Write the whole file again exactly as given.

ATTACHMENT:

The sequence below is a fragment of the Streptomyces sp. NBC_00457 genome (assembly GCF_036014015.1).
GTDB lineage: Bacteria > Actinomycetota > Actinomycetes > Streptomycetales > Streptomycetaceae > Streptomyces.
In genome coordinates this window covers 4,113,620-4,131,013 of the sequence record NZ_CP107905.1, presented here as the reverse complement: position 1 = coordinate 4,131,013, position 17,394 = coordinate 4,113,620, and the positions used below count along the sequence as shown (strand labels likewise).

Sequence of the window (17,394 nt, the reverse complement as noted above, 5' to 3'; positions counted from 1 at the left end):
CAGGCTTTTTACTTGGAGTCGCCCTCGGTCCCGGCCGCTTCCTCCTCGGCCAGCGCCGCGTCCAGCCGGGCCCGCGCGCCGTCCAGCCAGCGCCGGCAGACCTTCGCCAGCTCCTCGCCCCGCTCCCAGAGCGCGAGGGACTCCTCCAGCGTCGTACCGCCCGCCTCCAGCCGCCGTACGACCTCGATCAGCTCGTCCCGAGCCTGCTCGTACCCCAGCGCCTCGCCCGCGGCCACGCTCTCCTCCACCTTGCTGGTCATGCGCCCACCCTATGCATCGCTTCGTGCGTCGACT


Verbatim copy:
The sequence below is a fragment of the Streptomyces sp. NBC_00457 genome (assembly GCF_036014015.1).
GTDB lineage: Bacteria > Actinomycetota > Actinomycetes > Streptomycetales > Streptomycetaceae > Streptomyces.
In genome coordinates this window covers 4,113,620-4,131,013 of the sequence record NZ_CP107905.1, presented here as the reverse complement: position 1 = coordinate 4,131,013, position 17,394 = coordinate 4,113,620, and the positions used below count along the sequence as shown (strand labels likewise).

Sequence of the window (17,394 nt, the reverse complement as noted above, 5' to 3'; positions counted from 1 at the left end):
CAGGCTTTTTACTTGGAGTCGCCCTCGGTCCCGGCCGCTTCCTCCTCGGCCAGCGCCGCGTCCAGCCGGGCCCGCGCGCCGTCCAGCCAGCGCCGGCAGACCTTCGCCAGCTCCTCGCCCCGCTCCCAGAGCGCGAGGGACTCCTCCAGCGTCGTACCGCCCGCCTCCAGCCGCCGTACGACCTCGATCAGCTCGTCCCGAGCCTGCTCGTACCCCAGCGCCTCGCCCGCGGCCACGCTCTCCTCCACCTTGCTGGTCATGCGCCCACCCTATGCATCGCTTCGTGCGTCGACT